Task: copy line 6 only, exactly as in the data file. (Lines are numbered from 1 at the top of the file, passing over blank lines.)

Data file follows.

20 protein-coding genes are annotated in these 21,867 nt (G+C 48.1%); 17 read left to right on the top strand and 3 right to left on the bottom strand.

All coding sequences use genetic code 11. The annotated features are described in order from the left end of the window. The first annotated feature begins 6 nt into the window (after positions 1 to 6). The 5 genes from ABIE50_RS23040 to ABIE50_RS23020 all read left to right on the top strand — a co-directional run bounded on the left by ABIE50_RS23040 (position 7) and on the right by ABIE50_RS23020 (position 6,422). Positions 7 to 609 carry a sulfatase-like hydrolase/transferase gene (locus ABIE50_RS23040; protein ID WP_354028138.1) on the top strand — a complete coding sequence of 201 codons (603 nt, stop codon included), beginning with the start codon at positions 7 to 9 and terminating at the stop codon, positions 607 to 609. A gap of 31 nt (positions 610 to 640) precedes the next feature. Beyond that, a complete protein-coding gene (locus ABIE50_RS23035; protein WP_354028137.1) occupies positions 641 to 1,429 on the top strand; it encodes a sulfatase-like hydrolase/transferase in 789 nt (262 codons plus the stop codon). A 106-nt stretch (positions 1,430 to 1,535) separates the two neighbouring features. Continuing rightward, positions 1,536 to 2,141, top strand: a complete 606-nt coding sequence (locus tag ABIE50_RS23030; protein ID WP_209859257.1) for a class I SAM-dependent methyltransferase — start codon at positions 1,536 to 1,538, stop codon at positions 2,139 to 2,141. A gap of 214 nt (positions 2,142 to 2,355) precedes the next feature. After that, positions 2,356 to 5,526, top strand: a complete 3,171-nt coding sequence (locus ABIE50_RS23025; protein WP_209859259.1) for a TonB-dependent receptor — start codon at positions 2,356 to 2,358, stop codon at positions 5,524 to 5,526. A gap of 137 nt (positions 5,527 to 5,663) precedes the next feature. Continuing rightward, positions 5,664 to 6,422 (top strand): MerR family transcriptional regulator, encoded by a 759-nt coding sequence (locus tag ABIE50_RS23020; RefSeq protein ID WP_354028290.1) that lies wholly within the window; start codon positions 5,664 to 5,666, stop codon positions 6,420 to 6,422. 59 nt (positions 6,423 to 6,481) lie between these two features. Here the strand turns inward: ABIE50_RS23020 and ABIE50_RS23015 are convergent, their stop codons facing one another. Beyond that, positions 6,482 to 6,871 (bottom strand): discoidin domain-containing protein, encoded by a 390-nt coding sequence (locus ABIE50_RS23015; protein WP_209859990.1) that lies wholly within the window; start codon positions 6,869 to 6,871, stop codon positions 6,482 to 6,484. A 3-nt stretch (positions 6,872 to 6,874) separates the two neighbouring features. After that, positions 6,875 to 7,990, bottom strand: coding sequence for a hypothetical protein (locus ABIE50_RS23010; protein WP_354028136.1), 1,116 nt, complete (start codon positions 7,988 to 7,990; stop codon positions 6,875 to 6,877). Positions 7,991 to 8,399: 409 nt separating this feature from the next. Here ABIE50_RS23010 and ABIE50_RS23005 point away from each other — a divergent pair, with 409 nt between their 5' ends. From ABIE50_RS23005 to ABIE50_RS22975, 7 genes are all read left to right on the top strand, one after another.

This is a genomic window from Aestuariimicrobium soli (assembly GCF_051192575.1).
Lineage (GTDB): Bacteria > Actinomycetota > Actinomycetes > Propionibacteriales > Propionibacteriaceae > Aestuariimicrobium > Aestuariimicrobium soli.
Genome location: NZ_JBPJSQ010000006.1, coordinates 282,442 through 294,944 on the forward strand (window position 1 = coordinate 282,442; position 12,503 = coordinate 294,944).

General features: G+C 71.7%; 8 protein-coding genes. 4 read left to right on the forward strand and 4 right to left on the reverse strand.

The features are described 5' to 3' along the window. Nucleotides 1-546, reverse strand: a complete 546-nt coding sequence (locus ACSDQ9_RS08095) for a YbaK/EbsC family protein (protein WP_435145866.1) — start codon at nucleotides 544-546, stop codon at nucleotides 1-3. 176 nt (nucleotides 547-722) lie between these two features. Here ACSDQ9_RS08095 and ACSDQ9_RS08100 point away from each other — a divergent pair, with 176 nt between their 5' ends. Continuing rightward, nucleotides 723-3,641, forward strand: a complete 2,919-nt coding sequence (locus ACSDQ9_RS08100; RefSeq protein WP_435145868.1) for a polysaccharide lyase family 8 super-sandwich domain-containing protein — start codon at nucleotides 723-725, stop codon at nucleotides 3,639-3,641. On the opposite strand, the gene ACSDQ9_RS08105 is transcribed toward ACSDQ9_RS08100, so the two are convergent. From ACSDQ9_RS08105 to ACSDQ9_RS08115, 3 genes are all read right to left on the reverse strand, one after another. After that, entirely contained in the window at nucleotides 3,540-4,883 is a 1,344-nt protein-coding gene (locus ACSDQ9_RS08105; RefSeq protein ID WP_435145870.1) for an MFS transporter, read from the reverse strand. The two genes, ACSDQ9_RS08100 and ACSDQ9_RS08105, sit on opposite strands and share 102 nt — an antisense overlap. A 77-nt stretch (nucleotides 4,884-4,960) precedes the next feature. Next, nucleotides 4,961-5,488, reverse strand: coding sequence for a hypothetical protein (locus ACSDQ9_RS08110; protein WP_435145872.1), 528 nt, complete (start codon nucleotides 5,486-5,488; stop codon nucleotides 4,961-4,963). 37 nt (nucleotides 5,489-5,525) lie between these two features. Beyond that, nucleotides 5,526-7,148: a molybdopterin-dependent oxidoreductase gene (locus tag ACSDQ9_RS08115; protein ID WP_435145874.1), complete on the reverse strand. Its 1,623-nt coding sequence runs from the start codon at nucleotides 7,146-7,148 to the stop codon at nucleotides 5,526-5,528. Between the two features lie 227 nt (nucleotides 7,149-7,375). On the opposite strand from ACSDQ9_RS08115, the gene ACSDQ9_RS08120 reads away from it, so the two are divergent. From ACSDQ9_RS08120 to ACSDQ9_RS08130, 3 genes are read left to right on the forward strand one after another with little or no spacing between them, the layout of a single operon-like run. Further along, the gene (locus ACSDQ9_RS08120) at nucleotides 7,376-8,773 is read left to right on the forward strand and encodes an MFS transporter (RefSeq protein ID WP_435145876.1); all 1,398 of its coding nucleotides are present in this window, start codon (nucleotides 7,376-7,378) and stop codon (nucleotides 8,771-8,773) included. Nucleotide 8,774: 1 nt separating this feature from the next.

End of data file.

General features: G+C 71.7%; 8 protein-coding genes. 4 read left to right on the forward strand and 4 right to left on the reverse strand.